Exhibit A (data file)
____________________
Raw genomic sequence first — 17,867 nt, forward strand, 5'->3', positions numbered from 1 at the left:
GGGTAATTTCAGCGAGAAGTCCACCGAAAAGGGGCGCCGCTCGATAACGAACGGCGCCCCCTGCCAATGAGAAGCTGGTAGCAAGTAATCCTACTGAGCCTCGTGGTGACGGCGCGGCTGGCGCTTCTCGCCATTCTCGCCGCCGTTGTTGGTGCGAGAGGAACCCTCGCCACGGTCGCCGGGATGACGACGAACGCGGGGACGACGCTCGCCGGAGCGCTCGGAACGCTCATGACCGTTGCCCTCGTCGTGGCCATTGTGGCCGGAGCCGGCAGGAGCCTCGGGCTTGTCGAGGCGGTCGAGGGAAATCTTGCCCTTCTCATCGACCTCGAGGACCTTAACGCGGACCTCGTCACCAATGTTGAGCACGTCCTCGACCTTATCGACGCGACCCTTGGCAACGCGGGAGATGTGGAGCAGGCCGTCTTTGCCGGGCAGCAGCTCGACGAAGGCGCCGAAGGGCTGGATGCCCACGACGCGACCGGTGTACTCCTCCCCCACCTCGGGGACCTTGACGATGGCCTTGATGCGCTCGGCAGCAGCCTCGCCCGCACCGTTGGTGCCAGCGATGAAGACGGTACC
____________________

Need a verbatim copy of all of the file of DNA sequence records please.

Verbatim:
Raw genomic sequence first — 17,867 nt, forward strand, 5'->3', positions numbered from 1 at the left:
GGGTAATTTCAGCGAGAAGTCCACCGAAAAGGGGCGCCGCTCGATAACGAACGGCGCCCCCTGCCAATGAGAAGCTGGTAGCAAGTAATCCTACTGAGCCTCGTGGTGACGGCGCGGCTGGCGCTTCTCGCCATTCTCGCCGCCGTTGTTGGTGCGAGAGGAACCCTCGCCACGGTCGCCGGGATGACGACGAACGCGGGGACGACGCTCGCCGGAGCGCTCGGAACGCTCATGACCGTTGCCCTCGTCGTGGCCATTGTGGCCGGAGCCGGCAGGAGCCTCGGGCTTGTCGAGGCGGTCGAGGGAAATCTTGCCCTTCTCATCGACCTCGAGGACCTTAACGCGGACCTCGTCACCAATGTTGAGCACGTCCTCGACCTTATCGACGCGACCCTTGGCAACGCGGGAGATGTGGAGCAGGCCGTCTTTGCCGGGCAGCAGCTCGACGAAGGCGCCGAAGGGCTGGATGCCCACGACGCGACCGGTGTACTCCTCCCCCACCTCGGGGACCTTGACGATGGCCTTGATGCGCTCGGCAGCAGCCTCGCCCGCACCGTTGGTGCCAGCGATGAAGACGGTACC